Of all the steps Pittsburgh City Council members could take, raising their own salaries is among the trickiest, requiring the highest degree of humility, even shame.

In this regard, the members of the city council failed spectacularly.

Nothing increases the insider’s perception like improper procedures and secrecy; the board engaged in both by setting a 6.3% raise for itself.

Recently, board chair Theresa Kail-Smith froze a proposed 22% salary increase “pending legal review.” In truth, the only review needed was a copy of the city’s bylaws charter and a dash of common sense.

Rather than walk away with their collective tail between their legs, the council boldly retreated into a private executive session at a special weekend meeting called by Ms Kail-Smith. Then, behind closed doors, they hammered a “compromise” between them: 6.3%.

Now City Comptroller Michael Lamb says the average raise given to city employees is 3%, but Ms Kail-Smith insists the city’s legal department has approved a figure twice that for her and these partner’work.

How council members pulled this off is unclear, as it happened during a closed session. At the very least, council members owe the public an explanation of how they arrived at 6.3%. Obviously they were aiming for the maximum they could get and not go to jail.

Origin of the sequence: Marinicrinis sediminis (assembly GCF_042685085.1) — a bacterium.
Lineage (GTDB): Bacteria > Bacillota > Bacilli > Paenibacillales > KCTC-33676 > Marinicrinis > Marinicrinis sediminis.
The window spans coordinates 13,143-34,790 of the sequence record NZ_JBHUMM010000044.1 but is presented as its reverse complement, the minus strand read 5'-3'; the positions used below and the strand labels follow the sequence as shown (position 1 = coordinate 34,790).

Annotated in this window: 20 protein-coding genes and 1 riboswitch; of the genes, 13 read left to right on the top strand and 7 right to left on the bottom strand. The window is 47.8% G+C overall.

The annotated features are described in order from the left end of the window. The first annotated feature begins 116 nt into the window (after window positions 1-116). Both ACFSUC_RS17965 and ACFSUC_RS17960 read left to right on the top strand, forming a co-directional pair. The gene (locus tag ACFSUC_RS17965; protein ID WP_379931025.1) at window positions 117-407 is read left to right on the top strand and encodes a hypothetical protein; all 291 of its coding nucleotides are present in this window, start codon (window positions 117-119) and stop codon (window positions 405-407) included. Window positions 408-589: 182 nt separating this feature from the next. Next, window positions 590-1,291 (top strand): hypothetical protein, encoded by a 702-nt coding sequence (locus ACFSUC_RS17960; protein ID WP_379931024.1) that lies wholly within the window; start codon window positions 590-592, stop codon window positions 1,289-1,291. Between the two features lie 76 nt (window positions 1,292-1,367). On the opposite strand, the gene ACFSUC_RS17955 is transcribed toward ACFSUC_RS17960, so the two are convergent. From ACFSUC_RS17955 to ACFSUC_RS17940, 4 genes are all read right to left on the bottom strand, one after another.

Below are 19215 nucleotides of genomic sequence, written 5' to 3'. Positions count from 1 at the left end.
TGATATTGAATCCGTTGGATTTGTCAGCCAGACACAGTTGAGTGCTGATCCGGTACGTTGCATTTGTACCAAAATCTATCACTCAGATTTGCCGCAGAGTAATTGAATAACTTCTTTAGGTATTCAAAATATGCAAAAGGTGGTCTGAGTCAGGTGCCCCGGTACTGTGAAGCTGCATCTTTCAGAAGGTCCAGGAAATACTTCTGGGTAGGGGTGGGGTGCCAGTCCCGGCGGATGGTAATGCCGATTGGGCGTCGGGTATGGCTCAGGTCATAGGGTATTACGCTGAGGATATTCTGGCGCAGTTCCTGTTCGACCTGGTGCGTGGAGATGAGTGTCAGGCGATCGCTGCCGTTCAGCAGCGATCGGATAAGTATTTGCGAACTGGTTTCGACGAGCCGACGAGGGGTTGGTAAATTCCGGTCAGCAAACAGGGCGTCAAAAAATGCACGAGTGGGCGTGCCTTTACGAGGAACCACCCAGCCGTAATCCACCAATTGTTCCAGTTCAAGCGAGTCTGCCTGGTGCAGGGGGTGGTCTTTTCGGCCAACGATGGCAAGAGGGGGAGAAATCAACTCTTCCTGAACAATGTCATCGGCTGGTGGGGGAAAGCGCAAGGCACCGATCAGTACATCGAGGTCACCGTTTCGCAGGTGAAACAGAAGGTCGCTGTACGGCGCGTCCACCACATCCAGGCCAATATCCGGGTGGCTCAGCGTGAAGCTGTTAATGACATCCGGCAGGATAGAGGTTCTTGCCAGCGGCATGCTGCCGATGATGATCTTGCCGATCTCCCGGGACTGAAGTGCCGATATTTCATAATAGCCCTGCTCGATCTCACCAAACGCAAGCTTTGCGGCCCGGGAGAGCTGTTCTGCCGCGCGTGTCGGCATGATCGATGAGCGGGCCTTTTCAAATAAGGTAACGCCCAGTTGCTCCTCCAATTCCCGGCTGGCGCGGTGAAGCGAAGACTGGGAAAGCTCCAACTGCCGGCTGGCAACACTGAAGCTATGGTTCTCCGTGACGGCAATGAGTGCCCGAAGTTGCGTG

Incumbent Mayor Bill Peduto, who should have known, helped create this fiasco in December, when he included a Christmas present to the council in his final budget: a pay raise of about $16,000, or 22 %, going from about $72,000 per year to $88,000. Buried in a Byzantine budget, the post attracted little attention as the city awaited a new administration.

But it was obviously, obviously, beyond a shadow of a doubt a violation of the Pittsburgh Home Rule Charter. This document, which is essentially the constitution of the city, reads, “No City elected official will receive a salary increase greater than the average percentage increase in wages and salaries paid to all City employees based on the previous year’s salary.”

City employees, of course, did not receive an average 22% raise. Neither do the townspeople, for that matter, the people the mayor and council members nominally represent.

While few observers noticed the article, council members surely did. And they surely knew it was illegal. And they surely accepted, until they were questioned by the local media.

For all that the good city council has done recently — a smart, deliberate response to the annexation of Wilkinsburg and a quick, thoughtful response to the collapse of the Fern Hollow Bridge — these shenanigans trump everything.

If the board members had played it that straight, they could have made a decent case that they’re underpaid. In Buffalo, their counterparts receive $75,000 and in Cleveland more than $80,000.

The public would probably have tolerated a modest increase, passed with transparency and modesty.

But not like this. Never.

— Pittsburgh Post-Gazette



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